In 1879, F. Jay met Charles S. Fee, the private secretary to the railroad's General Manager, H.E. Sargent. In 1883, Fee became the railroad's general passenger and ticket agent responsible for marketing the railroad. It was a position Fee held until 1904. Fee became F. Jay's biggest supporter within the railroad and they became lifelong friends.
In 1877, F. Jay made the acquaintance of Philetus Norris, then superintendent of Yellowstone National Park. At the time, Norris encouraged F. Jay to visit the park with him and photograph its wonders. Because of his railroad work, F. Jay was unable to make the trip until 1881. By 1881, Northern Pacific Railroad tracks had reached Glendive, Montana. Even before visiting the park, F. Jay's knack for business prompted him in early 1881 to apply to the Secretary of the Interior for the position of Official Photographer of Yellowstone National Park. The Secretary was unable to confer that position, but did, with Norris's backing, grant F. Jay a lease for a small photographic studio within the park along that was not made official until 1884. In September, 1881, traveling overland from Glendive, and with explicit support from Charles Fee, F. Jay made his first visit to Yellowstone National Park. In close to two months in the park, he was able to visit all the major attractions and take over 200 photographs. F. Jay returned to Yellowstone every year after that first visit until his death in 1921.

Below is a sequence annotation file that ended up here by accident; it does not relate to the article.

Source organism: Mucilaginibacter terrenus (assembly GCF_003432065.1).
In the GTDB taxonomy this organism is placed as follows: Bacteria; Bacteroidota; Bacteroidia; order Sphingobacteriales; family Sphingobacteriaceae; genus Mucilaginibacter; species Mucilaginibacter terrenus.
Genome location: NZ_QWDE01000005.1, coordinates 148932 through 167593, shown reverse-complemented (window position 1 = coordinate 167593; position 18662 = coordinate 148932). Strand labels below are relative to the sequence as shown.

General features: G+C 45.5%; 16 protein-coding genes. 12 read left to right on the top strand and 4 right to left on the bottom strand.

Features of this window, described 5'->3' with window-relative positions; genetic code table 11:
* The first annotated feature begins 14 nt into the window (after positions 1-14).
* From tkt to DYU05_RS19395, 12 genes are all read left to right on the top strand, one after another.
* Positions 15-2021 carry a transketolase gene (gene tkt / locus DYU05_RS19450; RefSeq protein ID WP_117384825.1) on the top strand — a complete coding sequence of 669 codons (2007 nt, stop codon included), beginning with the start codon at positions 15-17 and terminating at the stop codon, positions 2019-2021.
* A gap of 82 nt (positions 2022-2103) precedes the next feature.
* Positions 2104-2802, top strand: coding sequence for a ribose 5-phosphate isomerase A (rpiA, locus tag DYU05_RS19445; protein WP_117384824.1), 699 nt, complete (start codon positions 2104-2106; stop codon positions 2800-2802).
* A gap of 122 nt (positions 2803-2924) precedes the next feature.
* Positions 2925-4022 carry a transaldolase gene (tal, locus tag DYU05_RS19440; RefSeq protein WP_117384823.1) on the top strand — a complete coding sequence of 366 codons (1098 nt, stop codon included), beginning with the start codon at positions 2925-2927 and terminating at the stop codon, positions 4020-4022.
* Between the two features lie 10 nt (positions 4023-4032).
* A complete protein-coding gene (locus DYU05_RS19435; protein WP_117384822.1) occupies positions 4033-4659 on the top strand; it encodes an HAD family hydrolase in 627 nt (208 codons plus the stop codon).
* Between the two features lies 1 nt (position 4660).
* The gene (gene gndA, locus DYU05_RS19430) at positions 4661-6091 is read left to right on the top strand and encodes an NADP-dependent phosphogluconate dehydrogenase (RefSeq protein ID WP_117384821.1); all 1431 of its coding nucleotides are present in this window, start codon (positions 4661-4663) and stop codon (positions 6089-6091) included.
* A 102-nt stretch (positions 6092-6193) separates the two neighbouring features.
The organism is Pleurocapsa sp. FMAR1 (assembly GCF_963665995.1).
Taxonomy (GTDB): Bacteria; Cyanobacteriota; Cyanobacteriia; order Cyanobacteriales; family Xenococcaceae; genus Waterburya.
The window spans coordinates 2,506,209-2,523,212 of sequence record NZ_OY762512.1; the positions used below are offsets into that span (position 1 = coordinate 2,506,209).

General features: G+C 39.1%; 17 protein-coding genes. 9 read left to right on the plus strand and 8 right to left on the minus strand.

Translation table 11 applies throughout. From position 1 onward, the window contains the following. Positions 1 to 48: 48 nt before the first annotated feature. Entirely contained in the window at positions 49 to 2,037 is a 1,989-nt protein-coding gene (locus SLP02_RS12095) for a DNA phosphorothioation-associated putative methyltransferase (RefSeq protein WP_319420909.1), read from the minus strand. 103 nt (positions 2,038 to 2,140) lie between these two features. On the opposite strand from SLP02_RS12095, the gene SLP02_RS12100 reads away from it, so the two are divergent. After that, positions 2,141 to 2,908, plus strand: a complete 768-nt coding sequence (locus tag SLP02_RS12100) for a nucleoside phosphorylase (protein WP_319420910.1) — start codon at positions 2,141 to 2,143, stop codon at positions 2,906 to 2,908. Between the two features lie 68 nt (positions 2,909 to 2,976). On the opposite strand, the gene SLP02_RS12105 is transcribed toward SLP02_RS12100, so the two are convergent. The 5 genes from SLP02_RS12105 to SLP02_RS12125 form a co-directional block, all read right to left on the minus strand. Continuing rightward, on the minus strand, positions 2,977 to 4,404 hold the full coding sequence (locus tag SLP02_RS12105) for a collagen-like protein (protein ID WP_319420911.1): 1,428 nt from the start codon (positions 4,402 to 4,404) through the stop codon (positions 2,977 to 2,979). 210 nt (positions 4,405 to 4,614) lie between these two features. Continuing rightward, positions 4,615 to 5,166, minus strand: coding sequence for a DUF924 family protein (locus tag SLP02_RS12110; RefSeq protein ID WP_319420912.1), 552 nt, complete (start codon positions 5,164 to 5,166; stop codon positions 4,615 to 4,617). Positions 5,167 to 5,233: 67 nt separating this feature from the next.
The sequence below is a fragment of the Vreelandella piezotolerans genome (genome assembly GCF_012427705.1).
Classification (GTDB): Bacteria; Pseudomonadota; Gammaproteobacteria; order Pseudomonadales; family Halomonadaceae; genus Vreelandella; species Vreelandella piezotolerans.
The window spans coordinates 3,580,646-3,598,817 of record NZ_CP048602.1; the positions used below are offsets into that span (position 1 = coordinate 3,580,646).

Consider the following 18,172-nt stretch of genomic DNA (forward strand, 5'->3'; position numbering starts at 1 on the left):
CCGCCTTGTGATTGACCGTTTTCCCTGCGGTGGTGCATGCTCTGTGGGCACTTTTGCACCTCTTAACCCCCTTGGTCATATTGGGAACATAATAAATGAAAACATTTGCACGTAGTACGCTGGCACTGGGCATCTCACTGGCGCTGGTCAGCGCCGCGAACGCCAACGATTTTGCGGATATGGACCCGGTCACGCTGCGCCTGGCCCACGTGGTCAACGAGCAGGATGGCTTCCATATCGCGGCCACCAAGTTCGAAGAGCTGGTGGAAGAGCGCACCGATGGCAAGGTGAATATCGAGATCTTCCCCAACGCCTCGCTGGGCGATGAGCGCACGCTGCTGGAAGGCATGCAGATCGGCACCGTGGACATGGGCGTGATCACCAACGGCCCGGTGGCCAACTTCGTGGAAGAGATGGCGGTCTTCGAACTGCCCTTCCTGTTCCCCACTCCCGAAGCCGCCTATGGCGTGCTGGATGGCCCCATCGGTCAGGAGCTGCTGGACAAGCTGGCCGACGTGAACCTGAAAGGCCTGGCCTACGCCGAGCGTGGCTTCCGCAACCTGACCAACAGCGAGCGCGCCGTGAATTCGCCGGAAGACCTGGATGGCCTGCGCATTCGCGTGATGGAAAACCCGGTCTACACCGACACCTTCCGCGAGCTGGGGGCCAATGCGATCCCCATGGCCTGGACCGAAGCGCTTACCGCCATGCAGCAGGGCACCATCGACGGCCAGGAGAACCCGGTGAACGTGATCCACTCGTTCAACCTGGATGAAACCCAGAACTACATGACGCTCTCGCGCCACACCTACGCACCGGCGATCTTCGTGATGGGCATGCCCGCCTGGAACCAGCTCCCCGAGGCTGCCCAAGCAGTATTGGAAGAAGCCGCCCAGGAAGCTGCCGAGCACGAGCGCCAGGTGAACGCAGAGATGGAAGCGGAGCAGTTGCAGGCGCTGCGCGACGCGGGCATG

In May 1883, President Chester A. Arthur—under stress from the first years of his unexpected presidency—was encouraged to take a good rest by his advisors. One of those advisors, Senator George Vest of Missouri, suggested a trip to the new national park—Yellowstone. By early summer, the unusual trip was being arranged. President Arthur would visit the park for two weeks in August, unaccompanied by any journalists. Through his notoriety with the Northern Pacific Railroad and early trips to Yellowstone, F. Jay Haynes was selected as the official photographer for the trip.
In December 1886, Haynes was selected to accompany arctic explorer, Frederick Schwatka on a winter tour through the park. The expedition was sponsored by the New York World newspaper and The Century Magazine. The expedition started at Mammoth on January 5, 1887. On skis and shoeshoes, pulling sleds laden with gear Schwatka, Haynes and eleven other guides made their way from Mammoth to Norris in two days. By the time the group got to Norris, the cold and altitude had gotten to Schwatka and he had to abandon the tour. Haynes, and three other guides he knew and could depend on, decided to continue the expedition, visiting the lower and upper geyser basins and Yellowstone Falls before trouble struck. In an attempt to get to Yancey's from Canyon, the party got stranded for 72 hours on the slopes of Mount Washburn in a frigid and blinding snowstorm with little or no food or shelter. They almost perished. Once the weather cleared they made their way to Yancey's to recuperate before returning to Mammoth. The 29-day tour of the park covered nearly 200 miles through a wintry environment, with temperatures varying from −10 °F (−23 °C) to −52 °F (−47 °C). Despite the problems on Mount Washburn, Haynes returned with 42 photographs of Yellowstone in the middle of winter, the first ever taken during that time of year.
Upon F. Jay's death in 1921, Horace Albright, then superintendent of Yellowstone National Park officially named a peak in the Madison Canyon area of the park Mount Haynes 44°37′58″N 110°56′46″W. Additionally Albright had a large granite boulder taken from the Golden Gate section of the Mammoth to Norris road shipped to St Paul, MN to be placed on F. Jay's grave. Many of F. Jay Haynes' original photographs are highly valued collectors items, especially his larger 20-24 inch mammoth prints of the Yellowstone region. Original Haynes photos have been priced between $5,000 and $25,000 and some might command $50,000 today.